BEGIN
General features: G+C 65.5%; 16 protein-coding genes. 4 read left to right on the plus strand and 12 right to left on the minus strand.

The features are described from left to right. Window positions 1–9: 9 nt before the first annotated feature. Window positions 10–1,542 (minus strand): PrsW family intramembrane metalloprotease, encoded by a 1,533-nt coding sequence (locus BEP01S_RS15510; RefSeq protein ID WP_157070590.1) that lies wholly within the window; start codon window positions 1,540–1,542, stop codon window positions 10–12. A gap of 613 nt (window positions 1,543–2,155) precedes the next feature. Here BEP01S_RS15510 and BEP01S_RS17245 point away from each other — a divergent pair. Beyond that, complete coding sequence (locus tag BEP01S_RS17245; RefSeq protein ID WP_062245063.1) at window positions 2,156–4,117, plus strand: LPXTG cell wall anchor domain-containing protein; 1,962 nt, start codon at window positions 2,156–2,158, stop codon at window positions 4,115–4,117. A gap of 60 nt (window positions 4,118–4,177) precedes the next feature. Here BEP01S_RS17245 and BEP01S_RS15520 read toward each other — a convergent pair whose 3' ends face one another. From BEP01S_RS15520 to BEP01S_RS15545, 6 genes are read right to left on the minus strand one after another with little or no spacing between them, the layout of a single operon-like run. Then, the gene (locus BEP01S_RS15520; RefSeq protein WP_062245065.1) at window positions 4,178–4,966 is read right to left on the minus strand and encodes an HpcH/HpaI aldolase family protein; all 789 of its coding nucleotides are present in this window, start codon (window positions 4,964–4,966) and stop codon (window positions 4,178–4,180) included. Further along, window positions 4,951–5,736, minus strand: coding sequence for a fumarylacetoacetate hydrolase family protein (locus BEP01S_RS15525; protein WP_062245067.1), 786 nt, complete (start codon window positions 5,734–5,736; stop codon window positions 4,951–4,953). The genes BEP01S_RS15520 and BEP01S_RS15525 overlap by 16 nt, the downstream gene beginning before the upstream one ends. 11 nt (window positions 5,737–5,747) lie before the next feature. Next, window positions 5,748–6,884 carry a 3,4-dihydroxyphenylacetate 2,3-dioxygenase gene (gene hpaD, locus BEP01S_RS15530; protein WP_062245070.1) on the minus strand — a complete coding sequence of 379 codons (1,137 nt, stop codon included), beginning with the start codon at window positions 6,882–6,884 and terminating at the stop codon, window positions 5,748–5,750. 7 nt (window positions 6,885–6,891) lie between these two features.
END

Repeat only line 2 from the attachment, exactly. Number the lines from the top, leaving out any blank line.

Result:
The features are described from left to right. Window positions 1–9: 9 nt before the first annotated feature. Window positions 10–1,542 (minus strand): PrsW family intramembrane metalloprotease, encoded by a 1,533-nt coding sequence (locus BEP01S_RS15510; RefSeq protein ID WP_157070590.1) that lies wholly within the window; start codon window positions 1,540–1,542, stop codon window positions 10–12. A gap of 613 nt (window positions 1,543–2,155) precedes the next feature. Here BEP01S_RS15510 and BEP01S_RS17245 point away from each other — a divergent pair. Beyond that, complete coding sequence (locus tag BEP01S_RS17245; RefSeq protein ID WP_062245063.1) at window positions 2,156–4,117, plus strand: LPXTG cell wall anchor domain-containing protein; 1,962 nt, start codon at window positions 2,156–2,158, stop codon at window positions 4,115–4,117. A gap of 60 nt (window positions 4,118–4,177) precedes the next feature. Here BEP01S_RS17245 and BEP01S_RS15520 read toward each other — a convergent pair whose 3' ends face one another. From BEP01S_RS15520 to BEP01S_RS15545, 6 genes are read right to left on the minus strand one after another with little or no spacing between them, the layout of a single operon-like run. Then, the gene (locus BEP01S_RS15520; RefSeq protein WP_062245065.1) at window positions 4,178–4,966 is read right to left on the minus strand and encodes an HpcH/HpaI aldolase family protein; all 789 of its coding nucleotides are present in this window, start codon (window positions 4,964–4,966) and stop codon (window positions 4,178–4,180) included. Further along, window positions 4,951–5,736, minus strand: coding sequence for a fumarylacetoacetate hydrolase family protein (locus BEP01S_RS15525; protein WP_062245067.1), 786 nt, complete (start codon window positions 5,734–5,736; stop codon window positions 4,951–4,953). The genes BEP01S_RS15520 and BEP01S_RS15525 overlap by 16 nt, the downstream gene beginning before the upstream one ends. 11 nt (window positions 5,737–5,747) lie before the next feature. Next, window positions 5,748–6,884 carry a 3,4-dihydroxyphenylacetate 2,3-dioxygenase gene (gene hpaD, locus BEP01S_RS15530; protein WP_062245070.1) on the minus strand — a complete coding sequence of 379 codons (1,137 nt, stop codon included), beginning with the start codon at window positions 6,882–6,884 and terminating at the stop codon, window positions 5,748–5,750. 7 nt (window positions 6,885–6,891) lie between these two features.